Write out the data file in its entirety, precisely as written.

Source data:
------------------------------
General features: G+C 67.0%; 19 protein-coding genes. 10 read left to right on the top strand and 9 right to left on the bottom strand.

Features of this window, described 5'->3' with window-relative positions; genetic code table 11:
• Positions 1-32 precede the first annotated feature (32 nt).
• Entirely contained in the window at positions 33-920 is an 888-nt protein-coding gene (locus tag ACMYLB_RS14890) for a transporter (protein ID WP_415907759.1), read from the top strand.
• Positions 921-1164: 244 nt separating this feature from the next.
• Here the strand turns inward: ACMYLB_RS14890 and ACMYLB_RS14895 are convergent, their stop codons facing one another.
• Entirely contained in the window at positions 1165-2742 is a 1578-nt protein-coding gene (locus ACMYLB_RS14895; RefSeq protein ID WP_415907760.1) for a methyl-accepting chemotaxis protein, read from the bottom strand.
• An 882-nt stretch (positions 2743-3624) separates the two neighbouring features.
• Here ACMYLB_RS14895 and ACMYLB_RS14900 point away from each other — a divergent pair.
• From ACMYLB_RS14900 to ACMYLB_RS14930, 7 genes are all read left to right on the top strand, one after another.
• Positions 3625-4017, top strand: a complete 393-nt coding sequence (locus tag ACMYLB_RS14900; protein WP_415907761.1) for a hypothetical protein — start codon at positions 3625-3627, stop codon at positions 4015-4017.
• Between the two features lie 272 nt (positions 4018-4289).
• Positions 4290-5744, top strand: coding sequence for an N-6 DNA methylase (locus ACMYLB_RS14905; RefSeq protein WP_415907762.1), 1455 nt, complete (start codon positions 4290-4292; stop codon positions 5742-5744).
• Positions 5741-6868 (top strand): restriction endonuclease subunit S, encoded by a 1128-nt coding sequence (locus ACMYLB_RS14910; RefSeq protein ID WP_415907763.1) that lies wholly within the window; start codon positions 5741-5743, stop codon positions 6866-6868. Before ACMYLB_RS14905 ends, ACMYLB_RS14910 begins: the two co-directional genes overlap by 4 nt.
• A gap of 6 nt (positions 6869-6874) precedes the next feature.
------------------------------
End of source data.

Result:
General features: G+C 67.0%; 19 protein-coding genes. 10 read left to right on the top strand and 9 right to left on the bottom strand.

Features of this window, described 5'->3' with window-relative positions; genetic code table 11:
• Positions 1-32 precede the first annotated feature (32 nt).
• Entirely contained in the window at positions 33-920 is an 888-nt protein-coding gene (locus tag ACMYLB_RS14890) for a transporter (protein ID WP_415907759.1), read from the top strand.
• Positions 921-1164: 244 nt separating this feature from the next.
• Here the strand turns inward: ACMYLB_RS14890 and ACMYLB_RS14895 are convergent, their stop codons facing one another.
• Entirely contained in the window at positions 1165-2742 is a 1578-nt protein-coding gene (locus ACMYLB_RS14895; RefSeq protein ID WP_415907760.1) for a methyl-accepting chemotaxis protein, read from the bottom strand.
• An 882-nt stretch (positions 2743-3624) separates the two neighbouring features.
• Here ACMYLB_RS14895 and ACMYLB_RS14900 point away from each other — a divergent pair.
• From ACMYLB_RS14900 to ACMYLB_RS14930, 7 genes are all read left to right on the top strand, one after another.
• Positions 3625-4017, top strand: a complete 393-nt coding sequence (locus tag ACMYLB_RS14900; protein WP_415907761.1) for a hypothetical protein — start codon at positions 3625-3627, stop codon at positions 4015-4017.
• Between the two features lie 272 nt (positions 4018-4289).
• Positions 4290-5744, top strand: coding sequence for an N-6 DNA methylase (locus ACMYLB_RS14905; RefSeq protein WP_415907762.1), 1455 nt, complete (start codon positions 4290-4292; stop codon positions 5742-5744).
• Positions 5741-6868 (top strand): restriction endonuclease subunit S, encoded by a 1128-nt coding sequence (locus ACMYLB_RS14910; RefSeq protein ID WP_415907763.1) that lies wholly within the window; start codon positions 5741-5743, stop codon positions 6866-6868. Before ACMYLB_RS14905 ends, ACMYLB_RS14910 begins: the two co-directional genes overlap by 4 nt.
• A gap of 6 nt (positions 6869-6874) precedes the next feature.